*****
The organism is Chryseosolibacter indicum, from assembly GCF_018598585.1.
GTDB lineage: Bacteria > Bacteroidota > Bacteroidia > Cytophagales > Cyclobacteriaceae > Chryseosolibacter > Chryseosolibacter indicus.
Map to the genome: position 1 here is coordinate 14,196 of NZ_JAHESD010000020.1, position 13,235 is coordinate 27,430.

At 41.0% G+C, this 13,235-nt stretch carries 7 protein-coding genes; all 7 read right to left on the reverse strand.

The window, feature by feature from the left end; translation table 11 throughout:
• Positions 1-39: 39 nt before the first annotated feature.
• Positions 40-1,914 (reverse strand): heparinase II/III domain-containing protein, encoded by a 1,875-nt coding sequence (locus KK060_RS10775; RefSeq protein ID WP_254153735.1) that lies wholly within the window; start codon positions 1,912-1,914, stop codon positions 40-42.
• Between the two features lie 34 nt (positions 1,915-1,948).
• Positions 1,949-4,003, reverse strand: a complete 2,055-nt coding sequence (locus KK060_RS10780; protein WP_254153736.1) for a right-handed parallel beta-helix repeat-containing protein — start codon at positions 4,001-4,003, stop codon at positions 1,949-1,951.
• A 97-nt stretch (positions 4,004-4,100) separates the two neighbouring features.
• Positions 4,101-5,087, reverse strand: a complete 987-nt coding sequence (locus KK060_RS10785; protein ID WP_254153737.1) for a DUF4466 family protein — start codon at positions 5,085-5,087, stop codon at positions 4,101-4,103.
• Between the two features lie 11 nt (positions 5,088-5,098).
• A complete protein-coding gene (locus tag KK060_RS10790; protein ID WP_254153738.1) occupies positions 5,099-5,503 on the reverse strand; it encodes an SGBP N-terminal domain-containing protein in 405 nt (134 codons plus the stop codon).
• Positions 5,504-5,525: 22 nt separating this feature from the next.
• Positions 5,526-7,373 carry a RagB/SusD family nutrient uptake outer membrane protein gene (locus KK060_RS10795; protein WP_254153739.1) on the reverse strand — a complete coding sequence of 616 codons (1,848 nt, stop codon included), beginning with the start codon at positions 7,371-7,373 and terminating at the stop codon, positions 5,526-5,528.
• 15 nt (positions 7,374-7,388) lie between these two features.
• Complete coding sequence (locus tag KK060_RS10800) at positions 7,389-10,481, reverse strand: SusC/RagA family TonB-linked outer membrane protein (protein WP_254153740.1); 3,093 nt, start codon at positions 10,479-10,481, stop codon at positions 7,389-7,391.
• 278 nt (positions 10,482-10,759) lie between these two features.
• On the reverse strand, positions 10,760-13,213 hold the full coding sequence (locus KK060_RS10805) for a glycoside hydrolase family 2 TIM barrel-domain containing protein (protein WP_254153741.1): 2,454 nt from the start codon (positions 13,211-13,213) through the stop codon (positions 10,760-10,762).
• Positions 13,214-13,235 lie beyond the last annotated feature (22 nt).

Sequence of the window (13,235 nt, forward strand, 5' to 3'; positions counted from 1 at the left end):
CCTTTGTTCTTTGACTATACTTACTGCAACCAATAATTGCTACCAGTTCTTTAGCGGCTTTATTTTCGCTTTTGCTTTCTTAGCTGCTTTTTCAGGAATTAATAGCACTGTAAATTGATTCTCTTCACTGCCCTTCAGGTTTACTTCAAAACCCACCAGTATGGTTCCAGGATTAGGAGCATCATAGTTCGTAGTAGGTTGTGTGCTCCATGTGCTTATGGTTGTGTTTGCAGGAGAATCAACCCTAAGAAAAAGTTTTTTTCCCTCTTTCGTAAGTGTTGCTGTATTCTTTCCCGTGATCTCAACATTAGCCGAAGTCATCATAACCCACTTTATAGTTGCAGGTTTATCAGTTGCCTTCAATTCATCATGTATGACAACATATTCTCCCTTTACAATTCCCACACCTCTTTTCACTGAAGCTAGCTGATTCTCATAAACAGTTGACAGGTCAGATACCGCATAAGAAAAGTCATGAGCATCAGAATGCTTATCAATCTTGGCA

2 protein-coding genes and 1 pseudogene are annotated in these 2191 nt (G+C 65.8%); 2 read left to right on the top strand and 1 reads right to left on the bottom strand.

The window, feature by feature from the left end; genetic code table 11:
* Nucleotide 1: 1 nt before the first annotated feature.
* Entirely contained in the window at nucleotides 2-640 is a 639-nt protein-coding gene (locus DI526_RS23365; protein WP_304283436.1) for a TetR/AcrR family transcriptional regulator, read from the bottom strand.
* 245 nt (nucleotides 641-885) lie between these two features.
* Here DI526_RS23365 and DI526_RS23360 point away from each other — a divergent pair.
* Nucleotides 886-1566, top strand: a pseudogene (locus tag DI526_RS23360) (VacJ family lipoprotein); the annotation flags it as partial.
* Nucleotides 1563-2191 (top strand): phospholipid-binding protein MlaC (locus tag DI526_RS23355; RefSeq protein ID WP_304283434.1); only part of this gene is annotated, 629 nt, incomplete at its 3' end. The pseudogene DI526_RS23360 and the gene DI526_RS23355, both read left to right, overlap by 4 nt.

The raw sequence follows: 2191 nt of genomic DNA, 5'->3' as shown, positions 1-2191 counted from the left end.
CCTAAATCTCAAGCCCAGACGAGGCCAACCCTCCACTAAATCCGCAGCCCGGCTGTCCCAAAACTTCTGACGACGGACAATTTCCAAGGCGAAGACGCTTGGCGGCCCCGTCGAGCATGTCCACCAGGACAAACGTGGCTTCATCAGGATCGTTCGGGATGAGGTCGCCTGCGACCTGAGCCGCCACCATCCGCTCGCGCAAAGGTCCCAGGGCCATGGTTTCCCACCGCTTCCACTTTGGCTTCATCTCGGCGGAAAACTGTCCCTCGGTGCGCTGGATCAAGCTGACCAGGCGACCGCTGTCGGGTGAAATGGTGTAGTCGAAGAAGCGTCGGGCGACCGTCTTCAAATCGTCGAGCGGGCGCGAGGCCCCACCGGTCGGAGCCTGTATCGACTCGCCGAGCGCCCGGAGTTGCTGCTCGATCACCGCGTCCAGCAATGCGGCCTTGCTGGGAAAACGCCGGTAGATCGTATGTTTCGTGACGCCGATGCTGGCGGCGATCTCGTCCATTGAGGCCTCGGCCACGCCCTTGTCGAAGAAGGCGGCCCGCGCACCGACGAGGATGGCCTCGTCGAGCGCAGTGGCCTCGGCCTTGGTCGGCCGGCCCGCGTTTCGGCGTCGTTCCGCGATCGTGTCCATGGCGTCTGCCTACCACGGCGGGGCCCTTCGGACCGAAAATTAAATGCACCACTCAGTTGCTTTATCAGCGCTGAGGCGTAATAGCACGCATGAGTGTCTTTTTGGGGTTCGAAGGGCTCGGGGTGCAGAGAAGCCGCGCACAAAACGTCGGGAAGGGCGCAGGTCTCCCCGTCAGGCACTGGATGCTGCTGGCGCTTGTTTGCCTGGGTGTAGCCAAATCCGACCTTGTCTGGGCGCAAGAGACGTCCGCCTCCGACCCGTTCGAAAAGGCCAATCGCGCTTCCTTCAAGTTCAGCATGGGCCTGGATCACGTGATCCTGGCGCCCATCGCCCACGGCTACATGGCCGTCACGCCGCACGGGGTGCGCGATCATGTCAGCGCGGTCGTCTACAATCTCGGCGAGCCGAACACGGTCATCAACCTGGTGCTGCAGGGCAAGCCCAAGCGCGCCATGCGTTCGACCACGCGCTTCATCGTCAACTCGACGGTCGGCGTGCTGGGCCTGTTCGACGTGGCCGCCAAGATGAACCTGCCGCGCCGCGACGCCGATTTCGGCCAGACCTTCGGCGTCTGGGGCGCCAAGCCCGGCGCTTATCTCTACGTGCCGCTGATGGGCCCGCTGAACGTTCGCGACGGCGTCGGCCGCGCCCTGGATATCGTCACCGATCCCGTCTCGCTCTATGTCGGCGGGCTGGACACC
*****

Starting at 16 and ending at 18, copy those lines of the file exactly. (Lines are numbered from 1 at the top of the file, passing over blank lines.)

• 15 nt (positions 7,374-7,388) lie between these two features.
• Complete coding sequence (locus tag KK060_RS10800) at positions 7,389-10,481, reverse strand: SusC/RagA family TonB-linked outer membrane protein (protein WP_254153740.1); 3,093 nt, start codon at positions 10,479-10,481, stop codon at positions 7,389-7,391.
• 278 nt (positions 10,482-10,759) lie between these two features.